2. 2. 0C <2
  3. 3. November 2011
  4. 4. Aims to transform Australia’s energy production, distribution and usage systems The carbon pricing scheme Improving energy efficiency Creating opportunities in the land sector to cut pollution Promoting innovation and investment in renewable energy
  5. 5. The Australian Capital Territory Region (ACR) Is a quasi-official subregion of the state of NSW, with Canberra in the ACT as a regional capital city
  6. 6. Legacy Grid Regulatory hurdles Public Antipathy Policy control by incumbents Political Discord Barriers to the adoption of renewable energy Institutional Dissonance Technical Hurdles Economic Hurdles
  7. 7. Barriers unique to renewable energy policy Legacy Grid Public Antipathy Institutional Dissonance Regulatory hurdles Policy control by incumbents Political Discord Technical Hurdles Economic Hurdles Barriers not unique to renewable energy policy Barriers addressed by the CEF renewable energy initiatives
  8. 8. Barriers unique to renewable energy policy Legacy Grid Public Antipathy Regulatory regulatory control Policy control by Policy and by the incumbent hurdles incumbents Political Discord Institutional Dissonance Technical Hurdles Media Misinformation Economic Hurdles Barriers not unique to renewable energy policy Barriers addressed by the CEF renewable energy initiatives
  9. 9. Barriers unique to renewable energy policy Legacy Grid Public Antipathy Institutional Dissonance Media Misinformation Barriers not unique to renewable energy policy Policy and regulatory control by incumbents Political Discord
  10. 10. Clive Hamilton Climate Change Authority “So the Clean Energy Package … it’s a small first step [but] nowhere near enough to be an adequate response to what the science demands. … But at least it has initiated the process and has some small but significant impact.”
  11. 11. Meeting the Cancun Agreement commitment  International commitment to limit global warming to 2°C above preindustrial levels Dr. Malte Meinshausen  Meinshausen et al calculated that to reduce the chance of exceeding 2°C warming to 20%, the global carbon budget for 2000-2050 is 886Gt CO2  Deducting emissions from the first decade of this century, leaves a budget of 565Gt CO2 for the 40 years to 2050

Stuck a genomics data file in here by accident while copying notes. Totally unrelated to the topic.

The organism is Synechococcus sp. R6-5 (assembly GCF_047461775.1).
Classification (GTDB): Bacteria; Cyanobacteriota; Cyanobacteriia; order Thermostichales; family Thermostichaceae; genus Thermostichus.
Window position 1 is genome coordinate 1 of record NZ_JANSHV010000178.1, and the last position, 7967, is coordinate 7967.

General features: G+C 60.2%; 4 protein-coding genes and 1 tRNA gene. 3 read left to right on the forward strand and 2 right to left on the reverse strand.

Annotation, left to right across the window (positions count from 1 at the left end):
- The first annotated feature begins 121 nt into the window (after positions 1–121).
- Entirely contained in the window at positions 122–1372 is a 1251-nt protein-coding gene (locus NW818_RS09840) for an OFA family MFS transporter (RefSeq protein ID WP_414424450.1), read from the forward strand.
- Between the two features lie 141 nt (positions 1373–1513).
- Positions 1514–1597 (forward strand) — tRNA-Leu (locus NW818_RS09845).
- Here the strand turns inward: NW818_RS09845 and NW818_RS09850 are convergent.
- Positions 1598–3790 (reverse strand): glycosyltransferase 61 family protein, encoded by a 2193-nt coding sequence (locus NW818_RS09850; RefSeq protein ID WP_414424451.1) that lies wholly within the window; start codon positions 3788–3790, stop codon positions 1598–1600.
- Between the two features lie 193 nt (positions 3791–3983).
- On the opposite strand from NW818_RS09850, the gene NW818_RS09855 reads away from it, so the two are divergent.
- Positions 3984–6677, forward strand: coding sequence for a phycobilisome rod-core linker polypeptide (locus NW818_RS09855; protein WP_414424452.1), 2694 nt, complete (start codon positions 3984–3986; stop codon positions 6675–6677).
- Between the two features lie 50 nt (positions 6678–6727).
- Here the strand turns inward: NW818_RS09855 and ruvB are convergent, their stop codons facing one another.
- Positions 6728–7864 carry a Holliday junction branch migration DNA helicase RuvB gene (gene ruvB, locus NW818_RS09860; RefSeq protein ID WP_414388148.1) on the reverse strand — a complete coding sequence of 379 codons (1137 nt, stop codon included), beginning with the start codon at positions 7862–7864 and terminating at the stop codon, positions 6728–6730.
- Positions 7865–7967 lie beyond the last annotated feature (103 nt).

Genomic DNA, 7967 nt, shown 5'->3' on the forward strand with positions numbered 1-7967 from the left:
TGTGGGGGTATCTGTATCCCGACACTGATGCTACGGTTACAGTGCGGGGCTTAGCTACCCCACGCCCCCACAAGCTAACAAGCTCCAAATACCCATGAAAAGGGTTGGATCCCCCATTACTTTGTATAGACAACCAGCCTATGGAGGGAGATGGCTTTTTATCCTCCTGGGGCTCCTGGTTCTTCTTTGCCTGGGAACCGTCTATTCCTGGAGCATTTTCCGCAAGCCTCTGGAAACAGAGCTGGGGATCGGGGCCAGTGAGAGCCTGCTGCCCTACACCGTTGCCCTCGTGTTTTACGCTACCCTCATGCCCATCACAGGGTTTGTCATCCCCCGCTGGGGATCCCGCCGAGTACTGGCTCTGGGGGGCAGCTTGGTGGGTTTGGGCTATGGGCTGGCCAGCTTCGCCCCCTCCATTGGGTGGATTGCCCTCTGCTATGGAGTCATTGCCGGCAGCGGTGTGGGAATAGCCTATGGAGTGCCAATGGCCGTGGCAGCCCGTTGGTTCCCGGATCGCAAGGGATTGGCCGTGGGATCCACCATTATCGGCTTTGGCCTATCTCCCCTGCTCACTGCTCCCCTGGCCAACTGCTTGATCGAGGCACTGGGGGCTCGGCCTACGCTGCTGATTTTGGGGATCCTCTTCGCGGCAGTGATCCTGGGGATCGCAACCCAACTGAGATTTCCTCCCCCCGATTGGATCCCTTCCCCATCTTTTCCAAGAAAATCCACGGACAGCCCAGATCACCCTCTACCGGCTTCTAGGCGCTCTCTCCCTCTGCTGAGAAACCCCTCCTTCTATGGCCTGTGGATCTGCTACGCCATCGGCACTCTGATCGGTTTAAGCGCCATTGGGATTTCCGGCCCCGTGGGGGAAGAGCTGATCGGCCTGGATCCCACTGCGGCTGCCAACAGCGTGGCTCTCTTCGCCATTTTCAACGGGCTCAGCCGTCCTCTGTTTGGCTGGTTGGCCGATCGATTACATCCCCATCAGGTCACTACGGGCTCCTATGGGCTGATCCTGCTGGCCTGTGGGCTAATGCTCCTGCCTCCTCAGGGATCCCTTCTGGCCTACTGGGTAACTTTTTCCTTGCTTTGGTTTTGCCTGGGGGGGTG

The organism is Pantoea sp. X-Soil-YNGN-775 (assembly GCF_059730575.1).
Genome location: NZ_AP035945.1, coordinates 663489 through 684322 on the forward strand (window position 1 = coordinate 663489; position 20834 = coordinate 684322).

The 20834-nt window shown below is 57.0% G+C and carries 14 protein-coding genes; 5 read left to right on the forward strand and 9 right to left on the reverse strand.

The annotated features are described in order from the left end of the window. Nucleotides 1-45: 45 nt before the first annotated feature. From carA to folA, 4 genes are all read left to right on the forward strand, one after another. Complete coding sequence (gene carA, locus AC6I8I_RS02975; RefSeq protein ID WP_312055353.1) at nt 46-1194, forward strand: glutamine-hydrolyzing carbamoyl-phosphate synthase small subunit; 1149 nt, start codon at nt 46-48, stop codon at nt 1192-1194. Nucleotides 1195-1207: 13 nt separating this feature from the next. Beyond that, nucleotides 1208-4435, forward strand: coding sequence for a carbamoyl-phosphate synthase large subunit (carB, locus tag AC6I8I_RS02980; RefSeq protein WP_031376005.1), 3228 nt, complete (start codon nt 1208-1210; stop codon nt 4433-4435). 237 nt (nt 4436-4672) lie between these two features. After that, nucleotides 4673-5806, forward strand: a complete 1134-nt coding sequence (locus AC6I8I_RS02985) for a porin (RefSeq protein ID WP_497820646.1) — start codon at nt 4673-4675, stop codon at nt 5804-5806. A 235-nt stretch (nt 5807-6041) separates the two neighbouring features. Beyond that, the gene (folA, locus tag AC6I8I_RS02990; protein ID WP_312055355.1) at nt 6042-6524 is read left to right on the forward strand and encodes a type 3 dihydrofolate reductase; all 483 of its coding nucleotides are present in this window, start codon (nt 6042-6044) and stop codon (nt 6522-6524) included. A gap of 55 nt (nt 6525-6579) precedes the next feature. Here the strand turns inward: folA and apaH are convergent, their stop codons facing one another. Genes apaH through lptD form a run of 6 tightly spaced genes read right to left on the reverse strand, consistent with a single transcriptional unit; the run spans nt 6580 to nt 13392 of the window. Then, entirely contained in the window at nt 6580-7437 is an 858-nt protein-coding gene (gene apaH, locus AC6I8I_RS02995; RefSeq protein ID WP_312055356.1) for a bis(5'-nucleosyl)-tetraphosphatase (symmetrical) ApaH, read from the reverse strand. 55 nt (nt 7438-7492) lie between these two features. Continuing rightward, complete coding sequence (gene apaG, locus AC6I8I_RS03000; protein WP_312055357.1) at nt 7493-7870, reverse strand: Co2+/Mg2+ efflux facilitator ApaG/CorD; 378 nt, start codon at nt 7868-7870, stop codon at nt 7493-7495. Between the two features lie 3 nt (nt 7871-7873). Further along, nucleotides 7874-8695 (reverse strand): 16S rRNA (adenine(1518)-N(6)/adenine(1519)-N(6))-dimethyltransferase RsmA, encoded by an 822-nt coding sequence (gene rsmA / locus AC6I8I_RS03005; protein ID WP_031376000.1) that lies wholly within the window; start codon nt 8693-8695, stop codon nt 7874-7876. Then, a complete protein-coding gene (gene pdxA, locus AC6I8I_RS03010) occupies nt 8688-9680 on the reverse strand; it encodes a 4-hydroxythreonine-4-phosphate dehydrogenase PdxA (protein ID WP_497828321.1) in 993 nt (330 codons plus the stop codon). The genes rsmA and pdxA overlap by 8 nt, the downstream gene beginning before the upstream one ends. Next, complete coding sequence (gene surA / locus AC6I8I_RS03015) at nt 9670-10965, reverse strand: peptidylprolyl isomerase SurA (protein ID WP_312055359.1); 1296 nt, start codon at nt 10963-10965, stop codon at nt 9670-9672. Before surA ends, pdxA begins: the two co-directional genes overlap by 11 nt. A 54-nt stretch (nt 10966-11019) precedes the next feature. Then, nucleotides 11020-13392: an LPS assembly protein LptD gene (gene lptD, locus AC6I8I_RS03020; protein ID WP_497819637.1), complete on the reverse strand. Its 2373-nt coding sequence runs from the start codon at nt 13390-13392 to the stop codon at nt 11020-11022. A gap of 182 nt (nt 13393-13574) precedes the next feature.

12. 12. July 2011  The carbon budget for the 40 years to 2050 is 565Gt CO2  All of the proven reserves owned by private and public companies and governments are equivalent to 2,795Gt CO2  Only 20% of the total reserves can be burned unabated, leaving up to 80% of assets technically unburnable http://www.carbontracker.org/wpcontent/uploads/downloads/2012/08/UnburnableCarbon-Full1.pdf
  13. 13. At the present rate of consumption, the 2000-2050 carbon budget will be exceeded around 2024
  14. 14. Nick Robins, Head of the Climate Change Centre at HSBC Bank, London, on the impact in Europe of a deflating carbon bubble: Could nearly halve the value of coal assets on the London exchange, and knock three-fifths from the value of oil and gas companies. “At the moment this risk is not being priced at all”
  15. 15. John Hewson Asset Owners Disclosure Project (AODP) “The average pension fund invests about 55 per cent of its portfolio in high-carbon intensive industries and only 2 per cent in their low carbon counterparts. How are they going to manage the risk of catastrophic climate change going forward? The best way is to put a higher percentage of their funds in low carbon-intensive industries.”
  16. 16. @TheGreenMBA @jemmavwilliams slideshare.net/jembwilliams slideshare.net/jemmavwilliams